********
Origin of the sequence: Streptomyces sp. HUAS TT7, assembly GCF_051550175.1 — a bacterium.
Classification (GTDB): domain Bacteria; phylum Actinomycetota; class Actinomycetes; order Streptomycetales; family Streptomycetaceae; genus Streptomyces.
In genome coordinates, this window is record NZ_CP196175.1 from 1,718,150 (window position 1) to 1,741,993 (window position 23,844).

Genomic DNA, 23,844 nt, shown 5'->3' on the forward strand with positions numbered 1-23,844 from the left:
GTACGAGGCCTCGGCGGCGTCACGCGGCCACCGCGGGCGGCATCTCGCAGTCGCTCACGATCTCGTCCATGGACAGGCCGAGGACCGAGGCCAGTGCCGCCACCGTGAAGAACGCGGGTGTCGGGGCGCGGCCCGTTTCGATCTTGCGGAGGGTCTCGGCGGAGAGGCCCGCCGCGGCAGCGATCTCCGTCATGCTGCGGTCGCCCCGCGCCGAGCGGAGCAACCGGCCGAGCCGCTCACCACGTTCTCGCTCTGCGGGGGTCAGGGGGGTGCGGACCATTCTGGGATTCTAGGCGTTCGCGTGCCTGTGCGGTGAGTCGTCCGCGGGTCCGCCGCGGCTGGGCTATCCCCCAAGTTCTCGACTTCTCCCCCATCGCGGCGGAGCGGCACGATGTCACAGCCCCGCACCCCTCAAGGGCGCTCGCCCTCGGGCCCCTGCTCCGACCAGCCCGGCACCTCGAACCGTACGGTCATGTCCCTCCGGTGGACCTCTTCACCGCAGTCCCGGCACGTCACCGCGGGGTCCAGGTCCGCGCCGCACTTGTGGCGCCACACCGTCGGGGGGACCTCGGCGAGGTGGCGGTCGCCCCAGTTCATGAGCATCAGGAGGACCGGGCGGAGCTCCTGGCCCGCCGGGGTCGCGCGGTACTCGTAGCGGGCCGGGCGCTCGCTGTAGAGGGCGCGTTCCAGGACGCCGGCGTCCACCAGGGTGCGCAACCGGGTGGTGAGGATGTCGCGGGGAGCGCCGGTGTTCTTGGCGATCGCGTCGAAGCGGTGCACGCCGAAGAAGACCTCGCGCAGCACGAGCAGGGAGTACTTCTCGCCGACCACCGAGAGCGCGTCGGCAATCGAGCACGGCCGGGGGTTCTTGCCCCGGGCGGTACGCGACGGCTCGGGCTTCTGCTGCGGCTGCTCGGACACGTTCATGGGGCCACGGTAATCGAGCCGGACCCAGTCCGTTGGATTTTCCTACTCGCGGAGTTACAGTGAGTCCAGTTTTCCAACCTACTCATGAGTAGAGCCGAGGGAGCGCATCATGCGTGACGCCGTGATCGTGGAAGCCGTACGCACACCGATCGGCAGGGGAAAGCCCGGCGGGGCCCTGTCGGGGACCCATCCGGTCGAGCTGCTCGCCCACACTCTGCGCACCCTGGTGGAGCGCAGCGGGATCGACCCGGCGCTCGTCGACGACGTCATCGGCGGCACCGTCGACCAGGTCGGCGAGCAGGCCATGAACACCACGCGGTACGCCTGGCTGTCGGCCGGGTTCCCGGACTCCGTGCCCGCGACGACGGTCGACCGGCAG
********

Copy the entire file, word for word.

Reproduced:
Origin of the sequence: Streptomyces sp. HUAS TT7, assembly GCF_051550175.1 — a bacterium.
Classification (GTDB): domain Bacteria; phylum Actinomycetota; class Actinomycetes; order Streptomycetales; family Streptomycetaceae; genus Streptomyces.
In genome coordinates, this window is record NZ_CP196175.1 from 1,718,150 (window position 1) to 1,741,993 (window position 23,844).

Genomic DNA, 23,844 nt, shown 5'->3' on the forward strand with positions numbered 1-23,844 from the left:
GTACGAGGCCTCGGCGGCGTCACGCGGCCACCGCGGGCGGCATCTCGCAGTCGCTCACGATCTCGTCCATGGACAGGCCGAGGACCGAGGCCAGTGCCGCCACCGTGAAGAACGCGGGTGTCGGGGCGCGGCCCGTTTCGATCTTGCGGAGGGTCTCGGCGGAGAGGCCCGCCGCGGCAGCGATCTCCGTCATGCTGCGGTCGCCCCGCGCCGAGCGGAGCAACCGGCCGAGCCGCTCACCACGTTCTCGCTCTGCGGGGGTCAGGGGGGTGCGGACCATTCTGGGATTCTAGGCGTTCGCGTGCCTGTGCGGTGAGTCGTCCGCGGGTCCGCCGCGGCTGGGCTATCCCCCAAGTTCTCGACTTCTCCCCCATCGCGGCGGAGCGGCACGATGTCACAGCCCCGCACCCCTCAAGGGCGCTCGCCCTCGGGCCCCTGCTCCGACCAGCCCGGCACCTCGAACCGTACGGTCATGTCCCTCCGGTGGACCTCTTCACCGCAGTCCCGGCACGTCACCGCGGGGTCCAGGTCCGCGCCGCACTTGTGGCGCCACACCGTCGGGGGGACCTCGGCGAGGTGGCGGTCGCCCCAGTTCATGAGCATCAGGAGGACCGGGCGGAGCTCCTGGCCCGCCGGGGTCGCGCGGTACTCGTAGCGGGCCGGGCGCTCGCTGTAGAGGGCGCGTTCCAGGACGCCGGCGTCCACCAGGGTGCGCAACCGGGTGGTGAGGATGTCGCGGGGAGCGCCGGTGTTCTTGGCGATCGCGTCGAAGCGGTGCACGCCGAAGAAGACCTCGCGCAGCACGAGCAGGGAGTACTTCTCGCCGACCACCGAGAGCGCGTCGGCAATCGAGCACGGCCGGGGGTTCTTGCCCCGGGCGGTACGCGACGGCTCGGGCTTCTGCTGCGGCTGCTCGGACACGTTCATGGGGCCACGGTAATCGAGCCGGACCCAGTCCGTTGGATTTTCCTACTCGCGGAGTTACAGTGAGTCCAGTTTTCCAACCTACTCATGAGTAGAGCCGAGGGAGCGCATCATGCGTGACGCCGTGATCGTGGAAGCCGTACGCACACCGATCGGCAGGGGAAAGCCCGGCGGGGCCCTGTCGGGGACCCATCCGGTCGAGCTGCTCGCCCACACTCTGCGCACCCTGGTGGAGCGCAGCGGGATCGACCCGGCGCTCGTCGACGACGTCATCGGCGGCACCGTCGACCAGGTCGGCGAGCAGGCCATGAACACCACGCGGTACGCCTGGCTGTCGGCCGGGTTCCCGGACTCCGTGCCCGCGACGACGGTCGACCGGCAG